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How to Prevent Roof Leaks in a Commercial Property

2024-03-04 12:00


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  • When a leaking roof causes water damage in your home or business, call SERVPRO.

    Your commercial property might be a business, retail shop, restaurant, or hospital. Just like homes have variations in roofing materials and design, commercial spaces have unique factors to consider when it comes to roofing, too. But how can you help prevent roof leaks, making sure customers, employees, visitors, and other valuable investments are protected? SERVPRO® is Here to Help® answer that question. 

    Why Do Buildings Have Flat Roofs? 

    Look around, and you might notice something interesting: most commercial properties have flat roofs. But why? It might seem counterintuitive, as lack of a “pitch” or gradient means standing water can more easily wreak havoc, unlike home roofs, which are usually sloped. 

    Turns out, commercial properties have flat roofs for the following reasons, according to Medium: 

    First (and often foremost) is cost savings. Sloped roofs can add dozens of feet to a building, increasing the cost. Because commercial properties tend to be much larger than residential homes, a flat roof is simply more cost effective. Another reason you tend to see flat roofs on buildings is that they provide additional room to place equipment, like water towers, electrical lines, and more. Furthermore, in colder areas, snow is less likely to fall onto the sidewalk or someone walking by if it lands on flat roofs.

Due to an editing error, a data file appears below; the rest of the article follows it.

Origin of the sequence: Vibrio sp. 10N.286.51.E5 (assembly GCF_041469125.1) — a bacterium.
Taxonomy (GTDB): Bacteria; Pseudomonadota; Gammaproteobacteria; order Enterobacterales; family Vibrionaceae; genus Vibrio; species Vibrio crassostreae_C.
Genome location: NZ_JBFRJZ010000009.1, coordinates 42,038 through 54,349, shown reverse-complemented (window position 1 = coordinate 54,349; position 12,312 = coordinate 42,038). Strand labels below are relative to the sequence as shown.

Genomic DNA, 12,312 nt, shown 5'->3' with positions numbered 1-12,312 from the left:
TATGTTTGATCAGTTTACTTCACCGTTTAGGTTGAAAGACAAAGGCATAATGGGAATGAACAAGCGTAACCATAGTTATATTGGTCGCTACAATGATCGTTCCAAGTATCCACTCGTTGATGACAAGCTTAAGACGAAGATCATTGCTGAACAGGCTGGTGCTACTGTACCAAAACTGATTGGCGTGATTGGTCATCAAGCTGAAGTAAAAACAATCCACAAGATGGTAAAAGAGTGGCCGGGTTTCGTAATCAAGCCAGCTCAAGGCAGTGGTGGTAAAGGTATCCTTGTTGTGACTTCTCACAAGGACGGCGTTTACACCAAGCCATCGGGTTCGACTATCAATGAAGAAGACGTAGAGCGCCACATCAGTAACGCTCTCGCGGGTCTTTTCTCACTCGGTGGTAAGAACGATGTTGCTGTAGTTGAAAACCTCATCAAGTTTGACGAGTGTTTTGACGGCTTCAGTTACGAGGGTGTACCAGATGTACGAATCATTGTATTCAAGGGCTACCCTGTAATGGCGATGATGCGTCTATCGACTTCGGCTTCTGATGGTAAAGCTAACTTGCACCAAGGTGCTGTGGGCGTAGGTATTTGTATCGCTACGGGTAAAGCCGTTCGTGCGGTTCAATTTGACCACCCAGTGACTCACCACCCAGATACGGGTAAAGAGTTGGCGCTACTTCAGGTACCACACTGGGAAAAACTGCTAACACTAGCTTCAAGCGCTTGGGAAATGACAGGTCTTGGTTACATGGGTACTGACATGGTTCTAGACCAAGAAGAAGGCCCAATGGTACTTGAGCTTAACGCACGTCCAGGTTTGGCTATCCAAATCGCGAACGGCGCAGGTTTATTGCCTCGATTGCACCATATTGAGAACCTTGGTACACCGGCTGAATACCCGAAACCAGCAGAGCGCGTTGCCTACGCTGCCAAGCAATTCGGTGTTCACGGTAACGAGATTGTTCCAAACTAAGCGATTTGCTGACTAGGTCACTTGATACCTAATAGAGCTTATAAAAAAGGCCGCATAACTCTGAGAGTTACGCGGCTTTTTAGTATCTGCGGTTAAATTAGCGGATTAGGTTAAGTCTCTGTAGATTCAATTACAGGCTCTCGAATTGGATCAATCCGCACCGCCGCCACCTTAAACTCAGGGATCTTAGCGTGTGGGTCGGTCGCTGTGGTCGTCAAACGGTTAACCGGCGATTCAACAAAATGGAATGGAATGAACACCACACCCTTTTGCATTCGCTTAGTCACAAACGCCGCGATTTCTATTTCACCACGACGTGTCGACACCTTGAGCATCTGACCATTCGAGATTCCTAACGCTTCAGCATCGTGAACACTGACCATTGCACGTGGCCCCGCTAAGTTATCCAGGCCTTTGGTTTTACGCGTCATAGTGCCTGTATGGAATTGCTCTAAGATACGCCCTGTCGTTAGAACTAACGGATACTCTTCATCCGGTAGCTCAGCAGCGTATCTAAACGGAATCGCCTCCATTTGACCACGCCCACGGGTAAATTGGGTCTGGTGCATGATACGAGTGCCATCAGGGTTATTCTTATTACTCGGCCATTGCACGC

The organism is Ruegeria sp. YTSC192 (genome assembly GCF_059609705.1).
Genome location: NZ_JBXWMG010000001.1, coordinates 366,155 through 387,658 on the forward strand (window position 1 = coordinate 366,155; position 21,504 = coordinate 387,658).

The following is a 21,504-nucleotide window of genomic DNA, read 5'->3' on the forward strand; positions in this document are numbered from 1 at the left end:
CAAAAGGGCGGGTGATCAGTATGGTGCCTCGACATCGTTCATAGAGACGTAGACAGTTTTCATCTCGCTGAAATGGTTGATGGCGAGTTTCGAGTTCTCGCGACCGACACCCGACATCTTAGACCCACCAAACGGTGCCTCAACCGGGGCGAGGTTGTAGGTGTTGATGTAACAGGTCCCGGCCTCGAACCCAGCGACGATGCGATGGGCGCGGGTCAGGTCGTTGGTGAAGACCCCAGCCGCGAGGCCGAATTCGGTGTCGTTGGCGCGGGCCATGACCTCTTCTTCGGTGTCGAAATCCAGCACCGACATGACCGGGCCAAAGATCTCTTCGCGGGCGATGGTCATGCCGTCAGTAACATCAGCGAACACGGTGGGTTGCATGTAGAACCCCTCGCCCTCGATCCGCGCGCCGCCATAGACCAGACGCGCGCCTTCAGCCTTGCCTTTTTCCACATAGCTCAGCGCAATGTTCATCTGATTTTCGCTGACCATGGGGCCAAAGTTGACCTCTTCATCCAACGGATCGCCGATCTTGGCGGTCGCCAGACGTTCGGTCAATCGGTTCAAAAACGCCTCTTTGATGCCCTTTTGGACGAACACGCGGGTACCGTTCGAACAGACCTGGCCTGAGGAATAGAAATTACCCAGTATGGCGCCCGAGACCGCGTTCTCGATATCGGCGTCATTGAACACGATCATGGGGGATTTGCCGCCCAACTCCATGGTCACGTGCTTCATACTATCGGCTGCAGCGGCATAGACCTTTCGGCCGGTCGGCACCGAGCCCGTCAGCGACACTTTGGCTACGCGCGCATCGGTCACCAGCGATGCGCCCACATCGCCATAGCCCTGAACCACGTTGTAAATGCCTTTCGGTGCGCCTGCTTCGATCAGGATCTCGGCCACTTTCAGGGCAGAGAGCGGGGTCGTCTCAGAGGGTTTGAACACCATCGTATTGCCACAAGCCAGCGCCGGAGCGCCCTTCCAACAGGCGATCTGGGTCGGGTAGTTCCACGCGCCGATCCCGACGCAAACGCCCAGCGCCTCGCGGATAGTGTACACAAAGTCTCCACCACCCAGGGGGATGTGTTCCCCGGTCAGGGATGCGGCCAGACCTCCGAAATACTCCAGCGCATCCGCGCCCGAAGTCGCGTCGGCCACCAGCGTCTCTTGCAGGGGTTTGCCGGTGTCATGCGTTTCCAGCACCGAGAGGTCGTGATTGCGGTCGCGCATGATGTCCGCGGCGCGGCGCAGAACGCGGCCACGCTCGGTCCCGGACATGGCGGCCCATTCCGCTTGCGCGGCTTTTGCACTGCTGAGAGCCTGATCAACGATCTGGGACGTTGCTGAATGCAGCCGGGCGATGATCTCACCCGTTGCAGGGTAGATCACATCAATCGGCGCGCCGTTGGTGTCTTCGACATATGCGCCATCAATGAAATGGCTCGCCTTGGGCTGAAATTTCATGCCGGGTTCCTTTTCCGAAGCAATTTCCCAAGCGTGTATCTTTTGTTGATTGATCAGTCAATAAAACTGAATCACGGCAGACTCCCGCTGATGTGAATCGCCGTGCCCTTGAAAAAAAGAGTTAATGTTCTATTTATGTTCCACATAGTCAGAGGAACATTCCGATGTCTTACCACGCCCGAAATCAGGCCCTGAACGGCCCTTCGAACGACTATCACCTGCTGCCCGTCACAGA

Types of Commercial Roofing Materials 

    According to the Government of the District of Columbia’s Office of Planning, there are two primary types of commercial roofing materials: built-up roofing, and rubber roofing. 

    Built-up roofing (or a “built-up roof membrane”) is usually made of layers of gravel, felt, and tar (two to three layers’ worth). The tar and felt become a watertight barrier, while the gravel helps to ensure the roof doesn’t lift or blow off in strong winds. 

    Rubber roofing (or an “elastomeric/plastomeric roof membrane”) is considered a “single membrane system” and tends to be more elastic than built-up roofing, requiring less onsite labor. This roofing involves sheet materials being added to the roof in single layers. 

    There are a variety of “roof membranes” within this category, including neoprene (a high-performance synthetic rubber), polyvinyl chloride (fairly inexpensive sheets that are joined at the seams by hot air welding or solvent welding), and polymer-modified bitumens (formed into composite sheets, and often adhered to the roof deck, or laid loose). 

    Common Causes of Commercial Roof Leaks and Damage 

    The U.S. General Services Administration outlines the following reasons flat, commercial roofs suffer water leaks and other damage

    1. Water. As water builds on a flat roof, it can enter cracks and fissures, leaking inside the building. It might also freeze, tearing the roof up or causing it to lurch.